Thursday, May 19, 2011
The Prisoner's Farewell, by Irl Hicks
With several other military artifacts at the Follett House Museum is found the book entitled The Prisoner's Farewell to Johnson's Island; or Valedictory Address to the Young Men's Christian Association of Johnson's Island Ohio. The work is a lengthy poem penned by Irl Hicks. The full text of this book is accessible through Google Books.
According to an article in the Confederate Veteran magazine, Irl Roger Hicks was born on December 18, 1844 in Bristol, Tennessee. In December of 1861, at age 17, Irl enlisted in First Cavalry Regiment of the Confederate Army during the Civil War. Irl Hicks was engaged in several battles during the war, including Perryville and Chickamauga. At Chickamauga Irl R. Hicks was taken prisoner and sent to the prison camp at Johnson’s Island. While there, he was made distributor of the mail. As the prisoners were ready to be released to go home, on May 19, 1865, the last meeting of the Y.M.C.A. was held at the prison. Irl Hicks was selected to give the address, which was in the form of a poem, and was well received.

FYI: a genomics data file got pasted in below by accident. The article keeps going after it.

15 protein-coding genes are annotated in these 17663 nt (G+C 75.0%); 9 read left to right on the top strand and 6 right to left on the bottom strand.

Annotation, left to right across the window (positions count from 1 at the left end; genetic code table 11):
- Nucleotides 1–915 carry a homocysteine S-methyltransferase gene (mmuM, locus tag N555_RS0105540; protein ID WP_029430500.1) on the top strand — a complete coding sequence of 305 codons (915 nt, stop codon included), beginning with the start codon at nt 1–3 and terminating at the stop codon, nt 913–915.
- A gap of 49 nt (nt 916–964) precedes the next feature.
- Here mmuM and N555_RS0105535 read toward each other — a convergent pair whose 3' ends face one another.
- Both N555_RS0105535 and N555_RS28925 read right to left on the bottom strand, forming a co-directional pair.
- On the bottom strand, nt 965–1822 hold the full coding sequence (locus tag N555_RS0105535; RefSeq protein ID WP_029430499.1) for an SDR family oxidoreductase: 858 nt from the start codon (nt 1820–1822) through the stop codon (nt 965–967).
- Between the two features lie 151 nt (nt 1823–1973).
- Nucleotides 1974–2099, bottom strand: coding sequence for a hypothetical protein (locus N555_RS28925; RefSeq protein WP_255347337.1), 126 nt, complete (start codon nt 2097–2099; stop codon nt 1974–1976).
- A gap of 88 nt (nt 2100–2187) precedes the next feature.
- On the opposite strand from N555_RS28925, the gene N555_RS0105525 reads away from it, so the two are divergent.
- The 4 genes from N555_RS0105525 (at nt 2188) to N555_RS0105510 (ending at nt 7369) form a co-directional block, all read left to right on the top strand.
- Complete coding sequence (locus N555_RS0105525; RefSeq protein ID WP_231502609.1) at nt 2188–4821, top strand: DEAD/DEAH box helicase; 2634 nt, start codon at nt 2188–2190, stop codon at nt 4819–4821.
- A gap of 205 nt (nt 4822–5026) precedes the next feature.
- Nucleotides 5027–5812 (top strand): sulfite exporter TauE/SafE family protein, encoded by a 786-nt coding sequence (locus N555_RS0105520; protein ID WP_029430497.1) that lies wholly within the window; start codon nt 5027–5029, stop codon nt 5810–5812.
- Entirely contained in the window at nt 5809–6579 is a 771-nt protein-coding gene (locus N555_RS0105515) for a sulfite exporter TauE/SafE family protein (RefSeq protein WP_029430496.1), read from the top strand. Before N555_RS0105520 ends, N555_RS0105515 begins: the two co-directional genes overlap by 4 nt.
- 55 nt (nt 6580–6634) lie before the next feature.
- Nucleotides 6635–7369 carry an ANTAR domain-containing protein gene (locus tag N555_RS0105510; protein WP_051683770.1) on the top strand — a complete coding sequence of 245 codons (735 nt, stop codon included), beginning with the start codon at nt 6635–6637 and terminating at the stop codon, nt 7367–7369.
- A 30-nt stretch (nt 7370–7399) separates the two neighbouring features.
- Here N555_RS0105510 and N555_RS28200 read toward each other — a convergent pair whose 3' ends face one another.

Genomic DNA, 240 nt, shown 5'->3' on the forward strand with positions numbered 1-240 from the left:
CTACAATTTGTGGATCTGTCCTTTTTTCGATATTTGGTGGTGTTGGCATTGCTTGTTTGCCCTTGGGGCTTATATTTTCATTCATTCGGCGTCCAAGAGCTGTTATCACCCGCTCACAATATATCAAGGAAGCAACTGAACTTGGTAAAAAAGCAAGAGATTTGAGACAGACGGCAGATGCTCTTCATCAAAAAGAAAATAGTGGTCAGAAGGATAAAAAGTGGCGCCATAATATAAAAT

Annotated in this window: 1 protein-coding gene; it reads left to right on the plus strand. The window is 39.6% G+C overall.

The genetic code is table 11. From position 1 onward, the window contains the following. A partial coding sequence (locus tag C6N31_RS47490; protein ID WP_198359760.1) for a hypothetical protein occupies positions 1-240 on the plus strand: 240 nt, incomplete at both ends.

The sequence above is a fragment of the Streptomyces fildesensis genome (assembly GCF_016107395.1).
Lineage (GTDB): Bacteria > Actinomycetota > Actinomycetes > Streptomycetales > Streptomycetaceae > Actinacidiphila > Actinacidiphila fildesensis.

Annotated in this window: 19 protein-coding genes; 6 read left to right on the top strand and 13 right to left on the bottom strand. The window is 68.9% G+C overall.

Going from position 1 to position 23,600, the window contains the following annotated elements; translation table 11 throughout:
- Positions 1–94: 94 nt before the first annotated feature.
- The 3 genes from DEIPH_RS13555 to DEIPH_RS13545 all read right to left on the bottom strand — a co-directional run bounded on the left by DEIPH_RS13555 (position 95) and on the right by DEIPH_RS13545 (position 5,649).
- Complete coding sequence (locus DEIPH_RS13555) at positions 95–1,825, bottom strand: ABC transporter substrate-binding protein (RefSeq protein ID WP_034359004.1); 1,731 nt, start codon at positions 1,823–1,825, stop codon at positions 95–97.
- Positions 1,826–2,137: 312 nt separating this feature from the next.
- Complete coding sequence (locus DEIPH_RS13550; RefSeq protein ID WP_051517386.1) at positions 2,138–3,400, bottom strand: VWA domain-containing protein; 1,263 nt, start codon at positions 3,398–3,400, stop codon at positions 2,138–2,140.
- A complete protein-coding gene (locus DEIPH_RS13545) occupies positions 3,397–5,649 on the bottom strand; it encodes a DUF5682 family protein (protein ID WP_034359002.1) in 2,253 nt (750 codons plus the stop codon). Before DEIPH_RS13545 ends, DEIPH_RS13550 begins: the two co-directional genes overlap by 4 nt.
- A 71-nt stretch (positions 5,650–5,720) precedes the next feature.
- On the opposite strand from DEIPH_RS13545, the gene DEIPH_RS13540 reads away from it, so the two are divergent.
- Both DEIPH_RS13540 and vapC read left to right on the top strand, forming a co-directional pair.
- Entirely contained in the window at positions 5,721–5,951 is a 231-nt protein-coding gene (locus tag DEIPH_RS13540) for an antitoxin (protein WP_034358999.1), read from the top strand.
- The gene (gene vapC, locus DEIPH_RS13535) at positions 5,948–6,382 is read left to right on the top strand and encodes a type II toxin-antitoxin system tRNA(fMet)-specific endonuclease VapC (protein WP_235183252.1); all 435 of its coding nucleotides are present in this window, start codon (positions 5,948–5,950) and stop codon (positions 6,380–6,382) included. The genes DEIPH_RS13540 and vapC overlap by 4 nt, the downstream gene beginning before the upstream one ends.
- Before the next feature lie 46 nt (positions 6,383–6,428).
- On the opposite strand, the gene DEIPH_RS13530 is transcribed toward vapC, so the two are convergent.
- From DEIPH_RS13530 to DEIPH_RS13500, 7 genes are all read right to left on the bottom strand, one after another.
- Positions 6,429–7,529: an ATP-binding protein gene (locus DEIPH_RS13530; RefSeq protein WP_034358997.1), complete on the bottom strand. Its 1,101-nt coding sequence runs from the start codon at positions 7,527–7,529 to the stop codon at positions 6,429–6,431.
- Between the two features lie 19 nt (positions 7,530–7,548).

After returning home, Irl R. Hicks entered college at Andrews College in Trenton, Tennessee. He took courses in literature, meteorology, philosophy, and theology. Irl R. Hicks was ordained into the ministry of the Methodist Episcopal Church in 1871. Soon he was assigned to a church in St. Louis, Missouri. Later he joined with the Congregational Church. In 1887 Rev. Hicks turned his time and talents to publishing. He became president of the Word and Works Publishing Co. One of Rev. Hicks’ favorite publications was his Almanac, in which he made monthly forecasts of the weather.
In 1900, the Rev. Irl R. Hicks Almanac sold for twenty five cents an issue, or seventy five cents per year. A newspaper article accessed via Chronicling America reported about Rev. Hicks, “Few men have labored more faithfully for the public good or found a warmer place in the hearts of the people.”
Rev. Irl R. Hicks died from pneumonia on October 13, 1916 in Wellston, Missouri. He was 71 years of age at the time of his death, and it is said that he had amassed a fortune through the publication of his almanac.